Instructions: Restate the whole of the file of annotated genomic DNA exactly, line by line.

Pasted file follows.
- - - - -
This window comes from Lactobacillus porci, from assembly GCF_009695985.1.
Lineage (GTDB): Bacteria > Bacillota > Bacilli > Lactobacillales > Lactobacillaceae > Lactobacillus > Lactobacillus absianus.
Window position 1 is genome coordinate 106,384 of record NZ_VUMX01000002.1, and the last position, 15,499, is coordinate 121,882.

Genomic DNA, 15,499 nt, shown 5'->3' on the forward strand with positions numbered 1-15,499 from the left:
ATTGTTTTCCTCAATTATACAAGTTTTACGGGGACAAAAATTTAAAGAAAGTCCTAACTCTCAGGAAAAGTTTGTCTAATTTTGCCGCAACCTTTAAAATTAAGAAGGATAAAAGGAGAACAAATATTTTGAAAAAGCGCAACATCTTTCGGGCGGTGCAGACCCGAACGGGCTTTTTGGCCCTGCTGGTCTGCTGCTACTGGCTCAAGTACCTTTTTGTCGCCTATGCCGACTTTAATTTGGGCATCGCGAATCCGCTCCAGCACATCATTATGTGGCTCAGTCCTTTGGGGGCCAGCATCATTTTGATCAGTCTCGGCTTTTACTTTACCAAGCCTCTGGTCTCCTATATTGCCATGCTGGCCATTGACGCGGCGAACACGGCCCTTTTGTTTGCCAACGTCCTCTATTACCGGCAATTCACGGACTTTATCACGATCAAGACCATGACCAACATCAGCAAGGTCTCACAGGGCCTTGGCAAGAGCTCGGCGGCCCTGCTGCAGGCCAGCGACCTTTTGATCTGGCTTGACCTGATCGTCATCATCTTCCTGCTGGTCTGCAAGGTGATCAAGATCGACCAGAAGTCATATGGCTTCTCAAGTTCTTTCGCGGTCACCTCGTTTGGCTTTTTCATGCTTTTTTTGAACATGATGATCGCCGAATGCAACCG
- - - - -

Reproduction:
This window comes from Lactobacillus porci, from assembly GCF_009695985.1.
Lineage (GTDB): Bacteria > Bacillota > Bacilli > Lactobacillales > Lactobacillaceae > Lactobacillus > Lactobacillus absianus.
Window position 1 is genome coordinate 106,384 of record NZ_VUMX01000002.1, and the last position, 15,499, is coordinate 121,882.

Genomic DNA, 15,499 nt, shown 5'->3' on the forward strand with positions numbered 1-15,499 from the left:
ATTGTTTTCCTCAATTATACAAGTTTTACGGGGACAAAAATTTAAAGAAAGTCCTAACTCTCAGGAAAAGTTTGTCTAATTTTGCCGCAACCTTTAAAATTAAGAAGGATAAAAGGAGAACAAATATTTTGAAAAAGCGCAACATCTTTCGGGCGGTGCAGACCCGAACGGGCTTTTTGGCCCTGCTGGTCTGCTGCTACTGGCTCAAGTACCTTTTTGTCGCCTATGCCGACTTTAATTTGGGCATCGCGAATCCGCTCCAGCACATCATTATGTGGCTCAGTCCTTTGGGGGCCAGCATCATTTTGATCAGTCTCGGCTTTTACTTTACCAAGCCTCTGGTCTCCTATATTGCCATGCTGGCCATTGACGCGGCGAACACGGCCCTTTTGTTTGCCAACGTCCTCTATTACCGGCAATTCACGGACTTTATCACGATCAAGACCATGACCAACATCAGCAAGGTCTCACAGGGCCTTGGCAAGAGCTCGGCGGCCCTGCTGCAGGCCAGCGACCTTTTGATCTGGCTTGACCTGATCGTCATCATCTTCCTGCTGGTCTGCAAGGTGATCAAGATCGACCAGAAGTCATATGGCTTCTCAAGTTCTTTCGCGGTCACCTCGTTTGGCTTTTTCATGCTTTTTTTGAACATGATGATCGCCGAATGCAACCG